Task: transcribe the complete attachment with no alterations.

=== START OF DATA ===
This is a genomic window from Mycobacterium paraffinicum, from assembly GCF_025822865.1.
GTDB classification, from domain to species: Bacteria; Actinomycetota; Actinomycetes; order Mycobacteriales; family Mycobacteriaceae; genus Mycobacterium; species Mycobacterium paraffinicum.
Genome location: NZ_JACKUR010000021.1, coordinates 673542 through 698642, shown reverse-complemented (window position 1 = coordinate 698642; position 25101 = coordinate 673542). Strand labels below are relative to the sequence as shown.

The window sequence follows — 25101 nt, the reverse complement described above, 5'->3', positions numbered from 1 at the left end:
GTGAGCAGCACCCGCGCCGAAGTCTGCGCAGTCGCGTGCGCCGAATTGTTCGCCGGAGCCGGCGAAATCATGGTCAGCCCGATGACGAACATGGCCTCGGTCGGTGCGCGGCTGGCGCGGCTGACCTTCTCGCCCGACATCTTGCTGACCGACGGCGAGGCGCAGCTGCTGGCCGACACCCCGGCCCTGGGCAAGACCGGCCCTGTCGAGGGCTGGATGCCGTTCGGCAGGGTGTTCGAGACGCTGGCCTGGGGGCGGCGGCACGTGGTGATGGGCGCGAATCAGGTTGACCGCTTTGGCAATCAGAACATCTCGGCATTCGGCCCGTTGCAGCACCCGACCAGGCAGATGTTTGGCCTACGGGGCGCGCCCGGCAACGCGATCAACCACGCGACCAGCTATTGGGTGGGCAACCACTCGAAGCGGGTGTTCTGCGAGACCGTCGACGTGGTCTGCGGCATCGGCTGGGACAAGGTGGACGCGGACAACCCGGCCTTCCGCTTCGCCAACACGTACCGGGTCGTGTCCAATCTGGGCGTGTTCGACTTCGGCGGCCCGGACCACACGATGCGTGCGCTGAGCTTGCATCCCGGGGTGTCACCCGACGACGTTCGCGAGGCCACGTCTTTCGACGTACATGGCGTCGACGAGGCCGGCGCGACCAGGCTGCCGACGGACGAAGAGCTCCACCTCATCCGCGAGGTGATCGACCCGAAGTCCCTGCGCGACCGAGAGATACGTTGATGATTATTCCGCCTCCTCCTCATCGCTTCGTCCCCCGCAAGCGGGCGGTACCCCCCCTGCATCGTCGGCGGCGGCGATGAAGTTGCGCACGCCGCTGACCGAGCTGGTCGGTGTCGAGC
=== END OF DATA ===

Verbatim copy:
This is a genomic window from Mycobacterium paraffinicum, from assembly GCF_025822865.1.
GTDB classification, from domain to species: Bacteria; Actinomycetota; Actinomycetes; order Mycobacteriales; family Mycobacteriaceae; genus Mycobacterium; species Mycobacterium paraffinicum.
Genome location: NZ_JACKUR010000021.1, coordinates 673542 through 698642, shown reverse-complemented (window position 1 = coordinate 698642; position 25101 = coordinate 673542). Strand labels below are relative to the sequence as shown.

The window sequence follows — 25101 nt, the reverse complement described above, 5'->3', positions numbered from 1 at the left end:
GTGAGCAGCACCCGCGCCGAAGTCTGCGCAGTCGCGTGCGCCGAATTGTTCGCCGGAGCCGGCGAAATCATGGTCAGCCCGATGACGAACATGGCCTCGGTCGGTGCGCGGCTGGCGCGGCTGACCTTCTCGCCCGACATCTTGCTGACCGACGGCGAGGCGCAGCTGCTGGCCGACACCCCGGCCCTGGGCAAGACCGGCCCTGTCGAGGGCTGGATGCCGTTCGGCAGGGTGTTCGAGACGCTGGCCTGGGGGCGGCGGCACGTGGTGATGGGCGCGAATCAGGTTGACCGCTTTGGCAATCAGAACATCTCGGCATTCGGCCCGTTGCAGCACCCGACCAGGCAGATGTTTGGCCTACGGGGCGCGCCCGGCAACGCGATCAACCACGCGACCAGCTATTGGGTGGGCAACCACTCGAAGCGGGTGTTCTGCGAGACCGTCGACGTGGTCTGCGGCATCGGCTGGGACAAGGTGGACGCGGACAACCCGGCCTTCCGCTTCGCCAACACGTACCGGGTCGTGTCCAATCTGGGCGTGTTCGACTTCGGCGGCCCGGACCACACGATGCGTGCGCTGAGCTTGCATCCCGGGGTGTCACCCGACGACGTTCGCGAGGCCACGTCTTTCGACGTACATGGCGTCGACGAGGCCGGCGCGACCAGGCTGCCGACGGACGAAGAGCTCCACCTCATCCGCGAGGTGATCGACCCGAAGTCCCTGCGCGACCGAGAGATACGTTGATGATTATTCCGCCTCCTCCTCATCGCTTCGTCCCCCGCAAGCGGGCGGTACCCCCCCTGCATCGTCGGCGGCGGCGATGAAGTTGCGCACGCCGCTGACCGAGCTGGTCGGTGTCGAGC